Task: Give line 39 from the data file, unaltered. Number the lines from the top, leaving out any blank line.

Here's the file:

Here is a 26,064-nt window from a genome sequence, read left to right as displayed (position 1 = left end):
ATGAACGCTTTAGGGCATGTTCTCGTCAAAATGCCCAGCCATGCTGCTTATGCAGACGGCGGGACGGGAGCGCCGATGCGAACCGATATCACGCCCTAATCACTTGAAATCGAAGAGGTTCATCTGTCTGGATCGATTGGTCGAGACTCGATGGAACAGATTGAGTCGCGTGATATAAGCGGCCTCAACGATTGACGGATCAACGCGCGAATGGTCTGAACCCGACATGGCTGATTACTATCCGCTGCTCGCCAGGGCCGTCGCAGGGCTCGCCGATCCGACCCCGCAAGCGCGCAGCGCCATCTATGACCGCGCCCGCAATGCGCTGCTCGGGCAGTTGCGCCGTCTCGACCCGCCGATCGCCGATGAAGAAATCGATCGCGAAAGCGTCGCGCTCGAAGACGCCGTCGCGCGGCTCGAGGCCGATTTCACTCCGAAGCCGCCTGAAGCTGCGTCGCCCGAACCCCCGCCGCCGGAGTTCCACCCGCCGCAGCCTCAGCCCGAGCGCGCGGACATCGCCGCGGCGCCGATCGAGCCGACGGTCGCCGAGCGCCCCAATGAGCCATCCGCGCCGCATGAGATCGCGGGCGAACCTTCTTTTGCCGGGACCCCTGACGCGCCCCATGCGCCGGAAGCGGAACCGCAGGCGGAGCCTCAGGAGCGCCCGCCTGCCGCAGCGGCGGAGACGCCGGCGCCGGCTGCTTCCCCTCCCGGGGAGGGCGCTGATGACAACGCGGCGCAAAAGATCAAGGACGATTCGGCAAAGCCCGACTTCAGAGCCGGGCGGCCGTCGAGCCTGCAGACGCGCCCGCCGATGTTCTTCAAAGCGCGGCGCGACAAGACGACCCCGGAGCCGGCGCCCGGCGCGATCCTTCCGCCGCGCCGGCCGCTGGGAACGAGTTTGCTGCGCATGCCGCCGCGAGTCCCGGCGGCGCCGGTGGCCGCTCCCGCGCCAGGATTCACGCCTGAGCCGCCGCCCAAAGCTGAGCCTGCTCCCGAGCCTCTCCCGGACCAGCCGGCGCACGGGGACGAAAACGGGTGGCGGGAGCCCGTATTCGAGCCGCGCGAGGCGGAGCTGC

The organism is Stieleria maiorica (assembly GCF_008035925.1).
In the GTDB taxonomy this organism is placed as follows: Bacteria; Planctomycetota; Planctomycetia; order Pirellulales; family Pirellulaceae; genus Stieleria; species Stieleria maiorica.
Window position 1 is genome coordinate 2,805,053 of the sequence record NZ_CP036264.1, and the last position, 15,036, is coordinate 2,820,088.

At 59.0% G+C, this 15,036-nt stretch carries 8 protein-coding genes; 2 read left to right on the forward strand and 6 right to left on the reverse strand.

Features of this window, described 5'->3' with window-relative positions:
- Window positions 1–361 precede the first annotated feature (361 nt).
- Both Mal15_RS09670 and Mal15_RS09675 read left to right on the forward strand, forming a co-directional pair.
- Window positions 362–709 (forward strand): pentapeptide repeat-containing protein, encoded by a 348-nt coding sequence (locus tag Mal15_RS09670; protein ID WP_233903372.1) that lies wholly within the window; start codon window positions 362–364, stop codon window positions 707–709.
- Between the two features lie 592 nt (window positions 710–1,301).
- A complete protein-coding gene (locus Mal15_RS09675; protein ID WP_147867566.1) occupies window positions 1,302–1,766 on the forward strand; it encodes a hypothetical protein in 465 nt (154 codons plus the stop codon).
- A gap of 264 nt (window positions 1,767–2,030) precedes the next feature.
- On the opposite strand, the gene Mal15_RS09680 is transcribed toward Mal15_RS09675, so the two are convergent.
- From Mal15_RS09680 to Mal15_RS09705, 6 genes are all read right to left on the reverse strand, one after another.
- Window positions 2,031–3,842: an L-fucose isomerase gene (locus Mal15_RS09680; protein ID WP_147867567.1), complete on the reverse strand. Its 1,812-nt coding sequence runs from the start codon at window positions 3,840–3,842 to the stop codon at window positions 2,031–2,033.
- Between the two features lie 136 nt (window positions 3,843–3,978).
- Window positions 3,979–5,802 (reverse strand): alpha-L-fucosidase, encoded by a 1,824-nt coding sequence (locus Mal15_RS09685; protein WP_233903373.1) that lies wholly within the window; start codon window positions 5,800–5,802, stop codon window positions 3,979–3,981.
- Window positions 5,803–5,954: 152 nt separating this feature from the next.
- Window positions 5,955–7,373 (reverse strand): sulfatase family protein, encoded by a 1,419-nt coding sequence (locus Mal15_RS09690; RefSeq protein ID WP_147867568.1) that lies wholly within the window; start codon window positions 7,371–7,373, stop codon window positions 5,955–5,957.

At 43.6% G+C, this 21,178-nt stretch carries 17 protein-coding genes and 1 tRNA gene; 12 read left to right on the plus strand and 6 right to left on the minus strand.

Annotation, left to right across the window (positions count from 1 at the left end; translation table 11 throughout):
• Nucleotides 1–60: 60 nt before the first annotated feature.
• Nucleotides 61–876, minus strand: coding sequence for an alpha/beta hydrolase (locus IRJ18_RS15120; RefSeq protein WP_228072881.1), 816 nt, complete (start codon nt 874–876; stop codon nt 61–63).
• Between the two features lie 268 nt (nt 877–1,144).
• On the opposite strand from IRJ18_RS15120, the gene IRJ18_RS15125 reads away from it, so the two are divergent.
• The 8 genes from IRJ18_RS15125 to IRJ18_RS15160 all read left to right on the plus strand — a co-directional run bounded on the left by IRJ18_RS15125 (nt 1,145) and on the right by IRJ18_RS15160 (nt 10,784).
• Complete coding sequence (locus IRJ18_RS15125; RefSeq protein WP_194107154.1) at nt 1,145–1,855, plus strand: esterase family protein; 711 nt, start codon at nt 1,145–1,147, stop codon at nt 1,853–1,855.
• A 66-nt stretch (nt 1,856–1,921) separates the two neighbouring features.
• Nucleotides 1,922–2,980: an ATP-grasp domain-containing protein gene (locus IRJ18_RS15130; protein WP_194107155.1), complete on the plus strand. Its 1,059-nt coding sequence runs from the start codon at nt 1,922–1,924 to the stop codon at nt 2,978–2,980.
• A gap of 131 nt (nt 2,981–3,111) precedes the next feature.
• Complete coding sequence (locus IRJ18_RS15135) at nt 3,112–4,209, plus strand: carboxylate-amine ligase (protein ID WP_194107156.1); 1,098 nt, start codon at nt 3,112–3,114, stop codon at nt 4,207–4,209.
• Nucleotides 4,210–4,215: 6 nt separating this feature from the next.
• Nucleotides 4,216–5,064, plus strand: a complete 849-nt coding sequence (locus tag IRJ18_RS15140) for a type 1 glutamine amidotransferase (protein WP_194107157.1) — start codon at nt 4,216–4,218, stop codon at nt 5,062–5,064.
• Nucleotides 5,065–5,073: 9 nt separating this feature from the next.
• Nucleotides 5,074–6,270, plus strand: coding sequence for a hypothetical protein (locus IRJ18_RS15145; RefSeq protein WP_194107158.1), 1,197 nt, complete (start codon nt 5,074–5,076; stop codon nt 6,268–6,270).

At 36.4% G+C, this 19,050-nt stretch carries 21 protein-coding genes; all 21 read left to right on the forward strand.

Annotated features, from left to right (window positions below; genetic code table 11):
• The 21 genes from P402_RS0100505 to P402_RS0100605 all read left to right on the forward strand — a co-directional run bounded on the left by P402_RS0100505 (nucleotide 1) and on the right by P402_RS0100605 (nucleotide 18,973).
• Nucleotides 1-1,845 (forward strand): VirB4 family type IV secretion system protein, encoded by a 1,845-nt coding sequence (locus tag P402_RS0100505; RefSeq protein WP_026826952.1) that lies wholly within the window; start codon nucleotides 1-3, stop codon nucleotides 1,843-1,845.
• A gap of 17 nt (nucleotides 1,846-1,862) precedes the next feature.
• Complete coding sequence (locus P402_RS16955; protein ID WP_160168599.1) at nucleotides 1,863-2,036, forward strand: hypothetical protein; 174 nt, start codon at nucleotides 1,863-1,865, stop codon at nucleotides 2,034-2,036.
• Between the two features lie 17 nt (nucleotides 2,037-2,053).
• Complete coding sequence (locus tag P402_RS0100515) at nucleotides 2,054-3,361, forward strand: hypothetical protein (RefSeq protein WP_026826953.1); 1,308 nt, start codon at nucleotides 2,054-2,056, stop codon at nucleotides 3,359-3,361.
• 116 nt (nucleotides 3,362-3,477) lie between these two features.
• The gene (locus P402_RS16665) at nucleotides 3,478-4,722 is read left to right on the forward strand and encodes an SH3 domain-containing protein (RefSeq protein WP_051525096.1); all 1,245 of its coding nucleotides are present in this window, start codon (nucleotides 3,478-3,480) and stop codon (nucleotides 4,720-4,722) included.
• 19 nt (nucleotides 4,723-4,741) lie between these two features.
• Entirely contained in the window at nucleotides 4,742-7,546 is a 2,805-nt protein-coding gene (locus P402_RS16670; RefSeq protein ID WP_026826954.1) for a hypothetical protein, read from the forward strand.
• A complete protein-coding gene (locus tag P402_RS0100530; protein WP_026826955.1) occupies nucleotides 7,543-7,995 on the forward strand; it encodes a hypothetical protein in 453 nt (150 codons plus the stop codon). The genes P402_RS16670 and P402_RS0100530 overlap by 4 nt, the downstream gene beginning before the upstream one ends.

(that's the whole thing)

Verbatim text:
• The 21 genes from P402_RS0100505 to P402_RS0100605 all read left to right on the forward strand — a co-directional run bounded on the left by P402_RS0100505 (nucleotide 1) and on the right by P402_RS0100605 (nucleotide 18,973).